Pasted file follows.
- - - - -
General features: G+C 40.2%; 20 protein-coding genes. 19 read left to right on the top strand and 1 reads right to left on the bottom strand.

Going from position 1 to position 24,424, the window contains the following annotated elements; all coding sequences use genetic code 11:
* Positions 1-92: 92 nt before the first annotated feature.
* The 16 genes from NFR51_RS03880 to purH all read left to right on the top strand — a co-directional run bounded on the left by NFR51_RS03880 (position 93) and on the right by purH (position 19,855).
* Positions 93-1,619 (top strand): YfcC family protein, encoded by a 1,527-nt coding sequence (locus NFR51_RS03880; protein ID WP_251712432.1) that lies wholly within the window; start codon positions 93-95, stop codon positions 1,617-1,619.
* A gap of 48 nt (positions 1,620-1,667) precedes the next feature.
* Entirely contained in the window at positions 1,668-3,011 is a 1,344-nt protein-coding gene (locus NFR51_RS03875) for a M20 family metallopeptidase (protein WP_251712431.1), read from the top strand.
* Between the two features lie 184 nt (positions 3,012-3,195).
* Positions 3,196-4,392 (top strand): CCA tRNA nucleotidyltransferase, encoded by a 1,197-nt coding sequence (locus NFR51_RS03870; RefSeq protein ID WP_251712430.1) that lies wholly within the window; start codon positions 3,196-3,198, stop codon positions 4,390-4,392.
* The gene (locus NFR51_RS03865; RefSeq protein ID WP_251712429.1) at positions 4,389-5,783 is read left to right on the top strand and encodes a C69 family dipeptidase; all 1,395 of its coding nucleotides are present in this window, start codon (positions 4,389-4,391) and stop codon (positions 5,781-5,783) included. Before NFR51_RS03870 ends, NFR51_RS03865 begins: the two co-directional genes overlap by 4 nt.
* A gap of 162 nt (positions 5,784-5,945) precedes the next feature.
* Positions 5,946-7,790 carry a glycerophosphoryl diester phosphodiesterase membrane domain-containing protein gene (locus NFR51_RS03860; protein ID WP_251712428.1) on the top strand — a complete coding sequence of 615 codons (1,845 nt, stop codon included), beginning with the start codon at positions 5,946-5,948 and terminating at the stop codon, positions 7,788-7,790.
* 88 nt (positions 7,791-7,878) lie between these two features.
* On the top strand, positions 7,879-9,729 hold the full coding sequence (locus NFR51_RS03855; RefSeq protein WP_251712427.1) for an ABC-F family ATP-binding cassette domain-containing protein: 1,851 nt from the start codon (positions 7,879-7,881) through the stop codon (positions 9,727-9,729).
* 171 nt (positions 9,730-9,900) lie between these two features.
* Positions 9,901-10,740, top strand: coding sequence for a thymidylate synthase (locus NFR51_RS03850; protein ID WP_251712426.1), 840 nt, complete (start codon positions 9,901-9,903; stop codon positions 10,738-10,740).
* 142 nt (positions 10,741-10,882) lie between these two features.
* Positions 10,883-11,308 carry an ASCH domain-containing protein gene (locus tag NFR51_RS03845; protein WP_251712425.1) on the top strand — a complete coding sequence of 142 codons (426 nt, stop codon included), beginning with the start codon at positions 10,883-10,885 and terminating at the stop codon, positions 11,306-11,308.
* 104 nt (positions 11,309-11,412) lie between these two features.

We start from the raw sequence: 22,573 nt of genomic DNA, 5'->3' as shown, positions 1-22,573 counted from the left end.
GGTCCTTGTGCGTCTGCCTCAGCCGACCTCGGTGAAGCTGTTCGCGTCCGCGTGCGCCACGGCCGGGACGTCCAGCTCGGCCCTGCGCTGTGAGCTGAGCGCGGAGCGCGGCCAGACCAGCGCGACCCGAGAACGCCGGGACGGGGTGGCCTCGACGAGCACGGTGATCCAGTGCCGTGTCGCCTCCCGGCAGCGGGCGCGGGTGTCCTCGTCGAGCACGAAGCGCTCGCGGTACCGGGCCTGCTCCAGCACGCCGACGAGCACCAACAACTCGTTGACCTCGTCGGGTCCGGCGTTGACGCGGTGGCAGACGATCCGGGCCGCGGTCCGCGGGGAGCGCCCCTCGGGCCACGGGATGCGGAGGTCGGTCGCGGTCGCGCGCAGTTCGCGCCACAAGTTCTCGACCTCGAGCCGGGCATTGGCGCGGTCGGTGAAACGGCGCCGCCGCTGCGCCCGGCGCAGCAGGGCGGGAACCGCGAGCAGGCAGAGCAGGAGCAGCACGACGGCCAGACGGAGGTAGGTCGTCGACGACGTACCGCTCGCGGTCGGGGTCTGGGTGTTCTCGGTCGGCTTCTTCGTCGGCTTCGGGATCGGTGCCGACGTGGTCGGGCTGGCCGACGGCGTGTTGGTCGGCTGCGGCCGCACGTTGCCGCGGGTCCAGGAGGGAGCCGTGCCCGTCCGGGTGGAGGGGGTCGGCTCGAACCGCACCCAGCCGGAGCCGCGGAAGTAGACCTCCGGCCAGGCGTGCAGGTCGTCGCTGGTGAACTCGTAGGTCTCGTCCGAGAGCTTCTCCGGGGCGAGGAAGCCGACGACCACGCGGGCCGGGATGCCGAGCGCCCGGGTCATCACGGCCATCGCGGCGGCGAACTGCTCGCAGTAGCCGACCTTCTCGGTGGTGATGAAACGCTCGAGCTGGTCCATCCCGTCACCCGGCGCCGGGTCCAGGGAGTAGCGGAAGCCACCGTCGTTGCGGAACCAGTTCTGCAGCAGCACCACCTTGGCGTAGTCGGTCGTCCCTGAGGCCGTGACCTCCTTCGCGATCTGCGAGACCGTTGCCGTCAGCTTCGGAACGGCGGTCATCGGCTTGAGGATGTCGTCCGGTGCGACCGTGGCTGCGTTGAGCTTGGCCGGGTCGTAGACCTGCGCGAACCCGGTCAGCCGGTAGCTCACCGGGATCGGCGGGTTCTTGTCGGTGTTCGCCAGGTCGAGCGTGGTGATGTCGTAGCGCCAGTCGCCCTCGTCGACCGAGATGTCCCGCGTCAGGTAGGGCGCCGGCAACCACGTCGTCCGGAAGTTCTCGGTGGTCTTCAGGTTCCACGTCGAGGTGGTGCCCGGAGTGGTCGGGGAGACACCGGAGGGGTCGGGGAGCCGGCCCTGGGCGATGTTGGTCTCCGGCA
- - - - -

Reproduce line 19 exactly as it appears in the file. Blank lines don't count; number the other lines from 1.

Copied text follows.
* 104 nt (positions 11,309-11,412) lie between these two features.